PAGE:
Most visitors to Boston automatically head southwards to Hyannis and Cape Cod to escape the hustle and bustle of city life. Not very many folks however, know about Rockport, a quaint seaside town by Cape Ann, which is a mere 37 miles north of Beantown. In your daytrip to Rockport, you’ll be pleasantly surprised to see charming town filled with small art galleries. There’s also an unmistakable nautical character thanks in part to the dozens of fishing and lobster boats docked in its many marinas. Finally, Rockport is well suited for visitors looking for light adventure. There are diving opportunities in addition to swimming and kayaking. Not to mention hiking and walking trails available nearby that will reward the individual with breathtaking views of the sea.
A Daytrip to Rockport Massachusetts
An Artist’s Haven
Who would have thought that the most photographed and drawn image in the United States lie in this sleepy fisherman’s town? If you’re into the arts, a daytrip to Rockport will be a great option for you. The downtown area has a number of local artist galleries featuring images of traditional New England sceneries. As you walk around the main street in town, you’ll find houses and buildings with colorful flower boxes made from recycled scraps and signage tastefully done with used materials. Rudyard Kipling himself mentioned the town in his novel Captains Courageous, which was turned into a movie featuring Spencer Tracy.
Further up the shore, in Bradley Wharf, you’ll catch a glimpse of “Motif No. 1”, a replica of the original red fishing shack. The deep red color of the structure contrasts beautifully with the bright blue sea and white fishermen boats often found docked near the wharf. The balance of colors makes this building the most photographed and painted building in the world.
An Abundance of Fresh Seafood
One of the advantages of being a fisherman’s town is the abundance of fresh seafood. As a visitor on a daytrip to Rockport, this is definitely something you need to experience. Thankfully, the town has a number of unassuming eateries that feature plenty of fresh clams, lobster and shrimp without the markup that you’ll see dining in restaurants in Boston. These down home, local seafood shacks focus more on the quality and flavor of the food rather than the presentation itself.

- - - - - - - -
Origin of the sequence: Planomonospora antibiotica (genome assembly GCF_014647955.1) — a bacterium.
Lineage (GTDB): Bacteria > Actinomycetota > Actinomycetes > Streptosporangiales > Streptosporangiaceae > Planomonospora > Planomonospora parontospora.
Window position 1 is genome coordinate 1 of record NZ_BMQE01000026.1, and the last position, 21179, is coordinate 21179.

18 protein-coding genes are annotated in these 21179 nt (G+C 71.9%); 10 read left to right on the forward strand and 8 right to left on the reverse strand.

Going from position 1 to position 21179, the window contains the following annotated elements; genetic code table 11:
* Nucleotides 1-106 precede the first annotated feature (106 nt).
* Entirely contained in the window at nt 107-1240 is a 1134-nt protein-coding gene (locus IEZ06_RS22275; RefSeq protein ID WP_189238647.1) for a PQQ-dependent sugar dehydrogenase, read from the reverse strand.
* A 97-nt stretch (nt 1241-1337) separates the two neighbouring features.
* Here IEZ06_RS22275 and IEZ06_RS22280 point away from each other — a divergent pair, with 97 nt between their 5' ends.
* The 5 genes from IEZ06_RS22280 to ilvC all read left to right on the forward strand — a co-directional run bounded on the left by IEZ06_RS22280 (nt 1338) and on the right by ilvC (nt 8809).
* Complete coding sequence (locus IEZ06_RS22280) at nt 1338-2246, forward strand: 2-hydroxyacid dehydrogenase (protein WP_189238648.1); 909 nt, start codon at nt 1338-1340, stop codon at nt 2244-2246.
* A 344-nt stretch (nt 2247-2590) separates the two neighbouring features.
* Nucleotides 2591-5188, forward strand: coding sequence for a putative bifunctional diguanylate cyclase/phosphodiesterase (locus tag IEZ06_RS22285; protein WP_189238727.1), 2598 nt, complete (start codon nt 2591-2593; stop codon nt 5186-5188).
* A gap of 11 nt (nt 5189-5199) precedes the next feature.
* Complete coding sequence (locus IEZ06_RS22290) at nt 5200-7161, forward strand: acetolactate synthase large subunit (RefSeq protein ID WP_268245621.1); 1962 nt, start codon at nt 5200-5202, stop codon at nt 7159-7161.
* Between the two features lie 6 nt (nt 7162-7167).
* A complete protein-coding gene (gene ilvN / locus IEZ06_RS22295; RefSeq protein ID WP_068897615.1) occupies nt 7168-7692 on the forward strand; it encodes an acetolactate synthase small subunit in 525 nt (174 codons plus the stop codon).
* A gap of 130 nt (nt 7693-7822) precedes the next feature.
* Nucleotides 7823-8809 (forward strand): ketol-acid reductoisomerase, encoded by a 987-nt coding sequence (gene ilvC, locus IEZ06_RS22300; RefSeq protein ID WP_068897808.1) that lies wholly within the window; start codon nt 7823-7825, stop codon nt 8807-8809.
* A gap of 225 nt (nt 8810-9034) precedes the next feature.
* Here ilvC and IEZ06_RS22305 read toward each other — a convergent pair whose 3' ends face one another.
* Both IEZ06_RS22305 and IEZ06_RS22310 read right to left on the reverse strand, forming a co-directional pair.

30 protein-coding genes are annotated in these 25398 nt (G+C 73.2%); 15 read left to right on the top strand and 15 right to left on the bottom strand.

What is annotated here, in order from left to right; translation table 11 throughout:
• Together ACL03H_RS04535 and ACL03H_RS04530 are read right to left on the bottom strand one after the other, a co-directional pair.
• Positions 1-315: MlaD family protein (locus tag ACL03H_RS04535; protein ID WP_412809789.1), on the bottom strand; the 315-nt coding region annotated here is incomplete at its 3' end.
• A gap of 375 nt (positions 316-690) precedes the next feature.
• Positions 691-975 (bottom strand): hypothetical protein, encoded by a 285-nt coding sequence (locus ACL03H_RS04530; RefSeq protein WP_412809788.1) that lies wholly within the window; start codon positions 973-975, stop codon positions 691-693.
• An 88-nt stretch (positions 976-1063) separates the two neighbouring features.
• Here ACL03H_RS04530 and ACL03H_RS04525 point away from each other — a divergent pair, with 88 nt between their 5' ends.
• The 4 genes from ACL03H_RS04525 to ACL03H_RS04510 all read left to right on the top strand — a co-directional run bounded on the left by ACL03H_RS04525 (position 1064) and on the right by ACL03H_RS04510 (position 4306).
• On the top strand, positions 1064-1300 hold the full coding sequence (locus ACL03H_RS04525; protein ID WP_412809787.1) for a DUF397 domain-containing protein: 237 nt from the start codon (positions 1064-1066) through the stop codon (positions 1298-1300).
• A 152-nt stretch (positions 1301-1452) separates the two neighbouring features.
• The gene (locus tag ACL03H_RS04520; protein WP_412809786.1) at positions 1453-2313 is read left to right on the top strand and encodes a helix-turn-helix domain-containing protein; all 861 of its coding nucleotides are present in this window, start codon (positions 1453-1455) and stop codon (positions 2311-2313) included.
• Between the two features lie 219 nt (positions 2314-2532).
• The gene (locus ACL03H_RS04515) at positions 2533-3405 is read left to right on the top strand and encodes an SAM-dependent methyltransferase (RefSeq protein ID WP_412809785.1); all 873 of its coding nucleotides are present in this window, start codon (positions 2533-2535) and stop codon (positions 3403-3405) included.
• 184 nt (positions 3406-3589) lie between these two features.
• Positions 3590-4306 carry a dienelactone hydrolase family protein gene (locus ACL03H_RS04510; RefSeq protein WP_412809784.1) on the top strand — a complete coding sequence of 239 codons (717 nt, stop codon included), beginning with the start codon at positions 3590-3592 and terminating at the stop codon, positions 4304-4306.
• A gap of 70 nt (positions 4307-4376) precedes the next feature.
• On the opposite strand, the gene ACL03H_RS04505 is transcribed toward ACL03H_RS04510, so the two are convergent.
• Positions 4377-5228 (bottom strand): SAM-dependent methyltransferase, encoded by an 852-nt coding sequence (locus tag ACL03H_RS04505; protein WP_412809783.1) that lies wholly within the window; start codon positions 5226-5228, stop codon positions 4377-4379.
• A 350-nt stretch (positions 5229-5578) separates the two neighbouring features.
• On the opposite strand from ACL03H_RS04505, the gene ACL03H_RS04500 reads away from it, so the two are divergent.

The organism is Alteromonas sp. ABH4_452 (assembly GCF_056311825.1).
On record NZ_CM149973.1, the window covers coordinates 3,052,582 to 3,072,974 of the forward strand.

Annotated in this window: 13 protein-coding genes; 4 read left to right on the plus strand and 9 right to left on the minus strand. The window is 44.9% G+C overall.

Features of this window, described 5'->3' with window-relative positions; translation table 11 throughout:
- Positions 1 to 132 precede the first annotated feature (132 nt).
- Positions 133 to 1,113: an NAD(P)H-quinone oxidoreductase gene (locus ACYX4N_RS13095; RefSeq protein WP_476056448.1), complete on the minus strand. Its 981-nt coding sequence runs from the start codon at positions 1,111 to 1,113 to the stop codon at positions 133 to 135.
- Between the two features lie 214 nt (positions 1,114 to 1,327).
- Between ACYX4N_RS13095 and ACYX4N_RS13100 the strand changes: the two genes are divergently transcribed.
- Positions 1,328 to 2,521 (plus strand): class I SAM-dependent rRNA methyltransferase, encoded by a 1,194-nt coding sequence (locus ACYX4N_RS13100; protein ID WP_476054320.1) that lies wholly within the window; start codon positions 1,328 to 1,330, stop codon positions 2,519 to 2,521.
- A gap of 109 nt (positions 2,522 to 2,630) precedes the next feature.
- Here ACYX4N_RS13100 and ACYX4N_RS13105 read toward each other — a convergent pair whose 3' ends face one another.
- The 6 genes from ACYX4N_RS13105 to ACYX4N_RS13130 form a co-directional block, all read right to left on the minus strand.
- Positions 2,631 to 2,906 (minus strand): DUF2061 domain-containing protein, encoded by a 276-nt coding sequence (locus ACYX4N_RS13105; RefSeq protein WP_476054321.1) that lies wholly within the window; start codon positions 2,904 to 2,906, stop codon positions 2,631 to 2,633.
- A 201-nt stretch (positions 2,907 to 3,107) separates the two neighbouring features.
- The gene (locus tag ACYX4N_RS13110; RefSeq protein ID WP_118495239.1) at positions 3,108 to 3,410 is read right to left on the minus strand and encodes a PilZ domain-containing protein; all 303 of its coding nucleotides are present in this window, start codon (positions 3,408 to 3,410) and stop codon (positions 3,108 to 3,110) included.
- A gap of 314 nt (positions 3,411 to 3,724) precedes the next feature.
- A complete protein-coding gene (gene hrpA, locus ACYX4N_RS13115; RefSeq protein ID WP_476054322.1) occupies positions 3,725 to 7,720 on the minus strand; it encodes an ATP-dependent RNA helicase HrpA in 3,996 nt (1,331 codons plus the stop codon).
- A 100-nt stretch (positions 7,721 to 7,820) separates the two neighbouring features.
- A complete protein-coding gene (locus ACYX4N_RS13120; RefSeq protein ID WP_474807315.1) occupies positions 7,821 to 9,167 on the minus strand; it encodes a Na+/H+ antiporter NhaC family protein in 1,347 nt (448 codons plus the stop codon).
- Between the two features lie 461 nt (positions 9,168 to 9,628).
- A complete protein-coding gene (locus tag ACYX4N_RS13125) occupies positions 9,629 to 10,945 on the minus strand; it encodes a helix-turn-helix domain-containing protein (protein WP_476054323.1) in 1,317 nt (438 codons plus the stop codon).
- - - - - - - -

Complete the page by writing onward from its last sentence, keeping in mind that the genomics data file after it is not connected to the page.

If you love lobster, head over to Roy Moore Lobster, a small seafood eatery with waterfront seating. It sits next to the dock and also features a seafood market nearby. Order a boiled lobster, a cup of chowder and some sides for a lunch befitting the location. The place is also BYOB. If you happen to be in town a little early, hit up Red Skiff Restaurant, a staple for breakfast and lunch for both locals and tourists alike. The breakfast menu offers your traditional menu with eggs, meat and pancakes, but their lunch menu is where they bring out the regional specialties. Opt for a lobster roll and you’ll get large chunks of lobster claw meat on top of fresh baked French bread while their fried seafood platters include an option for scallops and clams.
Beaches and the Seaside
As you drive up to Cape Ann with your rental car for a day trip to Rockport, you’ll have a sense of what a local New England fishing town actually looks like. In contrast to the tourist-laden Cape Cod and Hyannis, Rockport is smaller and more intimate. The beaches will have children running around in their swimming gear gathering stones and playing with miniature boats rather than building sand castles. The most popular of the local beaches is likely to be Pebble Beach. With plenty of parking spaces and one of the longest stretches of uninterrupted sand; Pebble Beach is a favorite of sunbathers and swimmers. The water here is warmer than the nearby ocean beaches as well. Pebble Beach is also popular for entry-level divers. The rock reef located on the edge of the shore allows for diving up to 20 feet.
Those looking a bit of an adventure ought not to miss Bearskin Neck and Halibut Point State Park. The former is a section of the town that provides visitors with a number of boutique stores and gift shops. What’s not to miss is the walk to “the Point” where you’ll be treated with a great spot to watch the sunset. The latter on the other hand is about 15 minutes away from the town. What was once a granite quarry now features a number of trails that will lead you down a rocky beach. There’s a fee of $6 for out of town license plates.